I have read and reread in Hebrew the first pericope of Genesis. It seems to me that Herbert was right - there is but one day - so this creation account is not in the past. Then I was reading Matt's long article on Cana - and I wonder how to interpret the days and hours of John's gospel. Here he writes:
By beginning his gospel with these allusions to the creation story in Genesis 1, and in mimicking this first creation story by way of rhetorical imitation, John was also telling his readers that a New Creation has begun in and through Jesus Christ.Really? I know this is traditional sequential thinking - old creation then new creation. But does the first chapter of Genesis (to 2:4) exclude redemption? I have a hard time thinking this. Why would Jesus say to Nicodemus that as a teacher in Israel he should have known about being born from above? Surely such teaching is in the knowledge of Israel or how else would the son know it?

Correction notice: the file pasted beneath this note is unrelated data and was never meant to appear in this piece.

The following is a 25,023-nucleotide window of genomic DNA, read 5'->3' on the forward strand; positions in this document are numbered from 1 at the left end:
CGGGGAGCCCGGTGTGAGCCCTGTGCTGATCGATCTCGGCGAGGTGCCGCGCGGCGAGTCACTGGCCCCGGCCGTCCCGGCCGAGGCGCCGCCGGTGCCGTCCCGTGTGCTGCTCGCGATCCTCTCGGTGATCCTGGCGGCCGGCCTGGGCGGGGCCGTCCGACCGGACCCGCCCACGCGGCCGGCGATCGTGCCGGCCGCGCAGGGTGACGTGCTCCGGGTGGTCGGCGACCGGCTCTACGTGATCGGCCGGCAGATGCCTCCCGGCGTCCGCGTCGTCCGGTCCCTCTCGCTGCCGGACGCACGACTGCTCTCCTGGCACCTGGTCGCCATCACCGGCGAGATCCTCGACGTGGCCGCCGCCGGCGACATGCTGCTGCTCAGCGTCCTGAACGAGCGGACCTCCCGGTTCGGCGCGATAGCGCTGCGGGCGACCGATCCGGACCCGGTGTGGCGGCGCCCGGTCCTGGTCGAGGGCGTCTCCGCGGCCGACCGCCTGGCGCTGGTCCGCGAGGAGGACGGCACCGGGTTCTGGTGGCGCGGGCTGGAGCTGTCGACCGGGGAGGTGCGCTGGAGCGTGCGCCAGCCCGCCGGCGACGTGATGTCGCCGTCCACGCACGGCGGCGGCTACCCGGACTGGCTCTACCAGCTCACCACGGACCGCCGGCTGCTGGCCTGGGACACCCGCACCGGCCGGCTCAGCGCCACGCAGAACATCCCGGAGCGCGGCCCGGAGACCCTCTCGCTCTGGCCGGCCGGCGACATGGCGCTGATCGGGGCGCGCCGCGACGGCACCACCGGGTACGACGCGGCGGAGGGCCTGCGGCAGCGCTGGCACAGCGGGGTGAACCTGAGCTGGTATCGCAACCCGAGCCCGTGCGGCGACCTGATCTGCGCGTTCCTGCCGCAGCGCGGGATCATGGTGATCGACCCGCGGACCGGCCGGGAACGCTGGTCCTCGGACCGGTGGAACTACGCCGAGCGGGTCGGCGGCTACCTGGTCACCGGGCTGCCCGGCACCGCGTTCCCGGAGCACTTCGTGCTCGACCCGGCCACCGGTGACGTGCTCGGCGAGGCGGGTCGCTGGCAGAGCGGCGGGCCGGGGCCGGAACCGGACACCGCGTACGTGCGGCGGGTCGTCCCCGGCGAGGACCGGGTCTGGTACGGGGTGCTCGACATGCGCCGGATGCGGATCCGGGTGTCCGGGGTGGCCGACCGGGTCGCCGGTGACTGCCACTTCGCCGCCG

The whole gospel is implied in one word. Hear.
More words only means 'explanation' and explanation is not hearing.
Tomorrow, I hope to immerse the children in a strange tongue. I may read the whole of the creation story in Hebrew - it is so musical, perhaps it will stand on its own. I will remind them what they know already so as to encourage 'hearing'. And we will sing the Shema first and learn the word for one: .אֶחָד
I have a Korean boy in the class - I bet Hebrew will be as easy for him as English.
Understanding is nothing. Hearing is everything. As is implied in that creative Ker, Jesus said 'follow me'. All else is commentary.